Social Enterprise Summit Wrapup

Sections of this topic

    Here are some highlights from the recent 2013 Social Enterprise Summit (Social Enterprise Alliance) in Minneapolis:

    SES graphic

    The Summit coined the term “purpose economy” as the defining element of the 21st century. Second, the summit launched the concept of leveraging policy change as a major thrust of the social enterprise movement’s overall strategy. This sea change started with the inspiring Van Jones who said it best – “[i]t is possible to turn the latest economic breakdown into a breakthrough.” Aaron Hurst, founder of the Taproot Foundation [told the group] “[p]urpose will supplant information as the core of our economy. Suzanne Smith

    SEA and its members are building an economy on purpose by directing renewed efforts to pursue policy initiatives that help these entities succeed. SEA’s specific policy objectives include: (1) Support the passage of the Social Enterprise Ecosystem and Economic Development Commission Act (re-introduced by RI Rep. David Cicilline last Monday) to … identify opportunities for the federal government to leverage social enterprise. (2) Expand … SBA and Commerce Dept loans, loan guaranty and technical assistance programs to include nonprofit social enterprises. (3) Add social enterprise to public procurement policies and practices. (4) Increase the use of Social Impact Bonds (SIBs)/Pay for Success programs. (5) Adopt new hybrid social business legal entities, including L3Cs, Benefit Corporations, Flexible Purpose Corporations and other entities. – Cecily Jackson-Zapata

    Debbie Alvarez-Rodriguez, one of the keynote speakers, was quite inspirational in talking about how to focus on what really matters and what really makes a difference. She suggested that in every action and interaction, you figure out first “who am I?” and by that she meant what’s my fundamental, even transcendent, purpose and role here. And secondly, that we figure out how our passion aligns with those of others, especially those we serve. And finally, that we address the core question of how we feel about power. How much power do you really need to hold onto — can you relinquish control? – Rolfe Larson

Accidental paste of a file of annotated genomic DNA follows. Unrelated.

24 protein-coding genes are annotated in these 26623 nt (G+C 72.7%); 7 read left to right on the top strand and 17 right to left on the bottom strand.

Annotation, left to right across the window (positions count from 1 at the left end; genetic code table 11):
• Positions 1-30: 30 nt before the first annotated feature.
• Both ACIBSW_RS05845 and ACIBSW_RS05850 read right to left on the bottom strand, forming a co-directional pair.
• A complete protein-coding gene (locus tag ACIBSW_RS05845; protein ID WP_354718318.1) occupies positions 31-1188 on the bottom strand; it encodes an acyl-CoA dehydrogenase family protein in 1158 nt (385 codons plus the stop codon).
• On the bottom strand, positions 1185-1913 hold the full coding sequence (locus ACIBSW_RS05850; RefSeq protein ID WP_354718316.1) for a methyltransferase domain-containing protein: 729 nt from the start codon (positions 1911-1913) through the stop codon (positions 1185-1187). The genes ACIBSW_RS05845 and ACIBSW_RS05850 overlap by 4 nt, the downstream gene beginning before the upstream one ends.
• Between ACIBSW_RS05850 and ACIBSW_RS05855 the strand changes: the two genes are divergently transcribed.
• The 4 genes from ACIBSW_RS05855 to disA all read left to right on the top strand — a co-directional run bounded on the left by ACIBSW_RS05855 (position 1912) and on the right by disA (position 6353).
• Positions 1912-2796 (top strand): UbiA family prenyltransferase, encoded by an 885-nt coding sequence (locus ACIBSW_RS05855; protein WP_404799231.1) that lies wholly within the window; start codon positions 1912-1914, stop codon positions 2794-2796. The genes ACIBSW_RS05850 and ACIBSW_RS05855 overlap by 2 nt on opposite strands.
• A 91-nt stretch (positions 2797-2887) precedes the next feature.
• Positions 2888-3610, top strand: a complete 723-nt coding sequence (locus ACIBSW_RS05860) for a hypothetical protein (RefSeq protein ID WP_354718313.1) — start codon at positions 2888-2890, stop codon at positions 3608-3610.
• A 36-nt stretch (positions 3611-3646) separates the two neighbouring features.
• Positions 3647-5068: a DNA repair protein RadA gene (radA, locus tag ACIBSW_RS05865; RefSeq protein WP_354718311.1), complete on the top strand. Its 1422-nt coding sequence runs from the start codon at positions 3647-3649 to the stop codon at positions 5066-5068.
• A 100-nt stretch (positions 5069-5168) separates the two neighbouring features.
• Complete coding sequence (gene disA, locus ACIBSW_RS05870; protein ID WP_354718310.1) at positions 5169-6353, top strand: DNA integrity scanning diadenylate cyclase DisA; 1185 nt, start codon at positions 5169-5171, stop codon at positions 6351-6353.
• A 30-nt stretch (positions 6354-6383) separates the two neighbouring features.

Inspired by all that I learned about the good we can make through social enterprise, I want to leave you with the words of Social Enterprise Alliance President Kevin Lynch, who said, “strength to your sword arm and honey to your heart.” Or, in other words, love is stronger than greed and we should take the radical step of building an economy on love. Clearly, I’ve been put to task and there’s a lot of work to do now that I am back from the summit, but I am invigorated after getting to know so many entrepreneurs making a difference around the country and learning about innovative practices in the sector. Emily Winslow

    What do you think?